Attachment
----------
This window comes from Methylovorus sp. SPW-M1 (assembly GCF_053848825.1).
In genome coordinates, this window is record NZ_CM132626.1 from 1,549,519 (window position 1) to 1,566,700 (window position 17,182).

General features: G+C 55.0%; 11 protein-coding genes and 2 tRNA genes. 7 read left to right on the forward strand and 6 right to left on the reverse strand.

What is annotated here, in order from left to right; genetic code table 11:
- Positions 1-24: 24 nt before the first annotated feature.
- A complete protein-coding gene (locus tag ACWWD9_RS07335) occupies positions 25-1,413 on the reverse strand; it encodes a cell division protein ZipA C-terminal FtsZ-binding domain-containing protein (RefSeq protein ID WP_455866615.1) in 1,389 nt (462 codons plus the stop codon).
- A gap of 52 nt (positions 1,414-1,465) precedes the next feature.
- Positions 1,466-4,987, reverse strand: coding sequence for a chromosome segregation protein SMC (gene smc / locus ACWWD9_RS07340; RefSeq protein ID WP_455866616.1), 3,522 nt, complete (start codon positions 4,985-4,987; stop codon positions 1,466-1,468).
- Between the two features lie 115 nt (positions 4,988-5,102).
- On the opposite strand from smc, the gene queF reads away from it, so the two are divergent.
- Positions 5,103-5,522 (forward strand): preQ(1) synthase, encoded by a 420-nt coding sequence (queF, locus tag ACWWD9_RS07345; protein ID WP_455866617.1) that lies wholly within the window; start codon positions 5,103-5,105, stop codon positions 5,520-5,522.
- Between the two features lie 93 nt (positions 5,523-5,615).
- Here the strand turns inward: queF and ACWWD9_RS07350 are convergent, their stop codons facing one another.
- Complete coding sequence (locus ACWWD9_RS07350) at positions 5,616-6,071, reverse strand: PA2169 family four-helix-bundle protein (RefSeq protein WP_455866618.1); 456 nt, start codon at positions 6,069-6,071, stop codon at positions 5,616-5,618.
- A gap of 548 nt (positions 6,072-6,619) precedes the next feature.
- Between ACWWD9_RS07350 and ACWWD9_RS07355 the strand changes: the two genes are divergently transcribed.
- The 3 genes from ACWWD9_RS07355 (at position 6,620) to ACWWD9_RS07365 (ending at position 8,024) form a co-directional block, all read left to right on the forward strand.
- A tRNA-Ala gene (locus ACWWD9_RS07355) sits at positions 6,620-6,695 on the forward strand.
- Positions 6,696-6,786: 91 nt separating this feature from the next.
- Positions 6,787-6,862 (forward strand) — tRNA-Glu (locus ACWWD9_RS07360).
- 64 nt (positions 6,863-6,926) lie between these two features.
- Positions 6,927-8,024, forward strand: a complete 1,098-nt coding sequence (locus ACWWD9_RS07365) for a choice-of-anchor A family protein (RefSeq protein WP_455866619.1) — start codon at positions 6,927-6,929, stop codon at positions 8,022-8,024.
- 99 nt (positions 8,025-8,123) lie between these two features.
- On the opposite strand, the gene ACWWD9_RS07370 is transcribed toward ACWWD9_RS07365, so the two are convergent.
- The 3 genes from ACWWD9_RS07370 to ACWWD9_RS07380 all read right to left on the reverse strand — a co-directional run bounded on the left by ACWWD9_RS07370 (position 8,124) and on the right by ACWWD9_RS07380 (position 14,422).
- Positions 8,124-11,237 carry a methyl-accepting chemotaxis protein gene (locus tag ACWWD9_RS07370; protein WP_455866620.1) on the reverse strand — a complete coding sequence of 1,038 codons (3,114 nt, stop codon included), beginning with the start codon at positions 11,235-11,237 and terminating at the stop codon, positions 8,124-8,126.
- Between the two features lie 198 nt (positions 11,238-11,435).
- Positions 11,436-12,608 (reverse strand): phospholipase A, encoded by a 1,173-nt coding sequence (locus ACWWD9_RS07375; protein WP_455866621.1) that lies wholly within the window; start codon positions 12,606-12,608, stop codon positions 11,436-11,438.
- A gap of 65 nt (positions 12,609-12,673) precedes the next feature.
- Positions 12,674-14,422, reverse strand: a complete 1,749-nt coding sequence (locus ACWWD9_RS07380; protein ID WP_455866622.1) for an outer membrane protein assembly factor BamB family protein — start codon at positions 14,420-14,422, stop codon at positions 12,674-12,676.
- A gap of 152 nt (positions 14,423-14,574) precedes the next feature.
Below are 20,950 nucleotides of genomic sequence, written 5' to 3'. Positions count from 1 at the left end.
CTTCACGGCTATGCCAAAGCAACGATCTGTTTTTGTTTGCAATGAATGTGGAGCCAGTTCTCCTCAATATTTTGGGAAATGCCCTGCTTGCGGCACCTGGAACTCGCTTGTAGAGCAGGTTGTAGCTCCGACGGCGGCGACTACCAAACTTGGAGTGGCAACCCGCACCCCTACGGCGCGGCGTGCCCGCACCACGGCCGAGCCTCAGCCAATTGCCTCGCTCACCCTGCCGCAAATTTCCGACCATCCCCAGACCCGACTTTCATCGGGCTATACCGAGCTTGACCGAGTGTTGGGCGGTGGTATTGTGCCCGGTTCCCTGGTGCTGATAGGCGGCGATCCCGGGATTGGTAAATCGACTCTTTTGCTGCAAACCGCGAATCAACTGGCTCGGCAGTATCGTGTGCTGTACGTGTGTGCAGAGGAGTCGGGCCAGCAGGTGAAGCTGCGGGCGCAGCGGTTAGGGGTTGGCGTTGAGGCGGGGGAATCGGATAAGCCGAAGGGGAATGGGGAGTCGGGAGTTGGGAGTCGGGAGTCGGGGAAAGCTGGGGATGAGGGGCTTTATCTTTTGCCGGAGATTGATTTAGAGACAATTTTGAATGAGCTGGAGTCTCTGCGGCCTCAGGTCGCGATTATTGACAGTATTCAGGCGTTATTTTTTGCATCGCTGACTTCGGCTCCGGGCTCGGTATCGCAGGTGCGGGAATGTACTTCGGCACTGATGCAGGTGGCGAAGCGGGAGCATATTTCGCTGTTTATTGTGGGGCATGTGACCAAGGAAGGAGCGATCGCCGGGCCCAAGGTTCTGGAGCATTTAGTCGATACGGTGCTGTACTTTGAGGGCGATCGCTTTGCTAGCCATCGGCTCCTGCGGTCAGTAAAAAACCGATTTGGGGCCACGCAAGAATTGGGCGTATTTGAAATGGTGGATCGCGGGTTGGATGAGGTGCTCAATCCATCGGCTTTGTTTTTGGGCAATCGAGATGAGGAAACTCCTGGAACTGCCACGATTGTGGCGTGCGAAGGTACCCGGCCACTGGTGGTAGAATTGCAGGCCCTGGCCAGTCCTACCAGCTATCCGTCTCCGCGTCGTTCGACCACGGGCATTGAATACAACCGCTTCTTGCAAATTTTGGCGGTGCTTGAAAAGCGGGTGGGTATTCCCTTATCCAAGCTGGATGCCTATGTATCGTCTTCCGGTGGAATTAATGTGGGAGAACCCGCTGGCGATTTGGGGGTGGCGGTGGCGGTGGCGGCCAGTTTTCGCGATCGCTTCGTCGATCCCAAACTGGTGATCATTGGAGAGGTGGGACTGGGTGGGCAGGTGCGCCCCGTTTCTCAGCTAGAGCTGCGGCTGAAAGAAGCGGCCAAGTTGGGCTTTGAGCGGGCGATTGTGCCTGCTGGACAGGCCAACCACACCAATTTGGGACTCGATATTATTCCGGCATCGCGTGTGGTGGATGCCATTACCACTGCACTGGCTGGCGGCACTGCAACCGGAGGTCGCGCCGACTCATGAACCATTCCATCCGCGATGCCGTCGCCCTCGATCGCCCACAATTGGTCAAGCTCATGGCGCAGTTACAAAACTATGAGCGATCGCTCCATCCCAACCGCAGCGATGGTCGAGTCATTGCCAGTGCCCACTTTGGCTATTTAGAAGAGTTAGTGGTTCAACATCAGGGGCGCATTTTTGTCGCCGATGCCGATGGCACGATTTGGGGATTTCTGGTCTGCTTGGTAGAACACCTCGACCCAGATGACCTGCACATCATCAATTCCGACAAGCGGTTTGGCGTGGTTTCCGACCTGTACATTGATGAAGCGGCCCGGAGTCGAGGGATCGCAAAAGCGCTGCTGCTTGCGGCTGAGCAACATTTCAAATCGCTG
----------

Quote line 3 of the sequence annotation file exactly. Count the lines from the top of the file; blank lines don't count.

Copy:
General features: G+C 55.0%; 11 protein-coding genes and 2 tRNA genes. 7 read left to right on the forward strand and 6 right to left on the reverse strand.